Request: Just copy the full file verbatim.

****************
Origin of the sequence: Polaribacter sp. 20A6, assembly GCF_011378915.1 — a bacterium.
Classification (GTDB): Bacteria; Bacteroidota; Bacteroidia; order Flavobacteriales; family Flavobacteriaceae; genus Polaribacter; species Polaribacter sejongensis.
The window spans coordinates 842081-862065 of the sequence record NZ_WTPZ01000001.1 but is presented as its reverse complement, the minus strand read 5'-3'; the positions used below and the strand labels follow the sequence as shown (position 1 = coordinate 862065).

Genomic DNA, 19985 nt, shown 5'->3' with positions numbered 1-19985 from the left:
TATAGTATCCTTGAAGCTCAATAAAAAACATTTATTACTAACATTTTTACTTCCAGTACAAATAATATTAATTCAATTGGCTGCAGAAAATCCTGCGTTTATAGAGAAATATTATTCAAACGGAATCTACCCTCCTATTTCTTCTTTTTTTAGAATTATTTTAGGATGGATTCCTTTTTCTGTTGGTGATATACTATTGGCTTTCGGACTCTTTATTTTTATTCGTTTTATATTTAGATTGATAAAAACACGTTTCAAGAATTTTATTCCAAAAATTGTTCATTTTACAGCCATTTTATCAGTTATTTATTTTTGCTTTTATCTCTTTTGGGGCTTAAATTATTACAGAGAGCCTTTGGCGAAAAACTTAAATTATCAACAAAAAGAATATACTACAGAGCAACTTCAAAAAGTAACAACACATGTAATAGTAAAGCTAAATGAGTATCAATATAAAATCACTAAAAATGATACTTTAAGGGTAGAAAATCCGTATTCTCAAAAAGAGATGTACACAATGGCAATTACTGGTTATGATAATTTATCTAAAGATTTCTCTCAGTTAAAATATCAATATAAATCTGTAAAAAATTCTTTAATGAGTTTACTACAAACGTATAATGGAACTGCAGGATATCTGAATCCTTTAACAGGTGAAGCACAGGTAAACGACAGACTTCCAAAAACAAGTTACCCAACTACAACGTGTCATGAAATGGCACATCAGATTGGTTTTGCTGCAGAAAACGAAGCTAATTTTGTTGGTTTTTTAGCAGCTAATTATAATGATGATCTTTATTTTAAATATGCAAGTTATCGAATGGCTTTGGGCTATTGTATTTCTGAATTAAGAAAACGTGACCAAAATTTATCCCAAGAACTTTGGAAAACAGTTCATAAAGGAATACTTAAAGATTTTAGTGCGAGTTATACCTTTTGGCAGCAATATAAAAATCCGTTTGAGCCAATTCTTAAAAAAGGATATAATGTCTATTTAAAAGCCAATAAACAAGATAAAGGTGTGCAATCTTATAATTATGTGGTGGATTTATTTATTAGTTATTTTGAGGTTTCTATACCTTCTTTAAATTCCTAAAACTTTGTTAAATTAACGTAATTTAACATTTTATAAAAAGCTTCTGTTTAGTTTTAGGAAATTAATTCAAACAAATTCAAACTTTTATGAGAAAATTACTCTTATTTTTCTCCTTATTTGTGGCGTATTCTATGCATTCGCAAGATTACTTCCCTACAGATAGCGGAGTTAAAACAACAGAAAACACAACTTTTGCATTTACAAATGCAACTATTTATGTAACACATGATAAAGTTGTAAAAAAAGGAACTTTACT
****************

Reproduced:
Origin of the sequence: Polaribacter sp. 20A6, assembly GCF_011378915.1 — a bacterium.
Classification (GTDB): Bacteria; Bacteroidota; Bacteroidia; order Flavobacteriales; family Flavobacteriaceae; genus Polaribacter; species Polaribacter sejongensis.
The window spans coordinates 842081-862065 of the sequence record NZ_WTPZ01000001.1 but is presented as its reverse complement, the minus strand read 5'-3'; the positions used below and the strand labels follow the sequence as shown (position 1 = coordinate 862065).

Genomic DNA, 19985 nt, shown 5'->3' with positions numbered 1-19985 from the left:
TATAGTATCCTTGAAGCTCAATAAAAAACATTTATTACTAACATTTTTACTTCCAGTACAAATAATATTAATTCAATTGGCTGCAGAAAATCCTGCGTTTATAGAGAAATATTATTCAAACGGAATCTACCCTCCTATTTCTTCTTTTTTTAGAATTATTTTAGGATGGATTCCTTTTTCTGTTGGTGATATACTATTGGCTTTCGGACTCTTTATTTTTATTCGTTTTATATTTAGATTGATAAAAACACGTTTCAAGAATTTTATTCCAAAAATTGTTCATTTTACAGCCATTTTATCAGTTATTTATTTTTGCTTTTATCTCTTTTGGGGCTTAAATTATTACAGAGAGCCTTTGGCGAAAAACTTAAATTATCAACAAAAAGAATATACTACAGAGCAACTTCAAAAAGTAACAACACATGTAATAGTAAAGCTAAATGAGTATCAATATAAAATCACTAAAAATGATACTTTAAGGGTAGAAAATCCGTATTCTCAAAAAGAGATGTACACAATGGCAATTACTGGTTATGATAATTTATCTAAAGATTTCTCTCAGTTAAAATATCAATATAAATCTGTAAAAAATTCTTTAATGAGTTTACTACAAACGTATAATGGAACTGCAGGATATCTGAATCCTTTAACAGGTGAAGCACAGGTAAACGACAGACTTCCAAAAACAAGTTACCCAACTACAACGTGTCATGAAATGGCACATCAGATTGGTTTTGCTGCAGAAAACGAAGCTAATTTTGTTGGTTTTTTAGCAGCTAATTATAATGATGATCTTTATTTTAAATATGCAAGTTATCGAATGGCTTTGGGCTATTGTATTTCTGAATTAAGAAAACGTGACCAAAATTTATCCCAAGAACTTTGGAAAACAGTTCATAAAGGAATACTTAAAGATTTTAGTGCGAGTTATACCTTTTGGCAGCAATATAAAAATCCGTTTGAGCCAATTCTTAAAAAAGGATATAATGTCTATTTAAAAGCCAATAAACAAGATAAAGGTGTGCAATCTTATAATTATGTGGTGGATTTATTTATTAGTTATTTTGAGGTTTCTATACCTTCTTTAAATTCCTAAAACTTTGTTAAATTAACGTAATTTAACATTTTATAAAAAGCTTCTGTTTAGTTTTAGGAAATTAATTCAAACAAATTCAAACTTTTATGAGAAAATTACTCTTATTTTTCTCCTTATTTGTGGCGTATTCTATGCATTCGCAAGATTACTTCCCTACAGATAGCGGAGTTAAAACAACAGAAAACACAACTTTTGCATTTACAAATGCAACTATTTATGTAACACATGATAAAGTTGTAAAAAAAGGAACTTTACT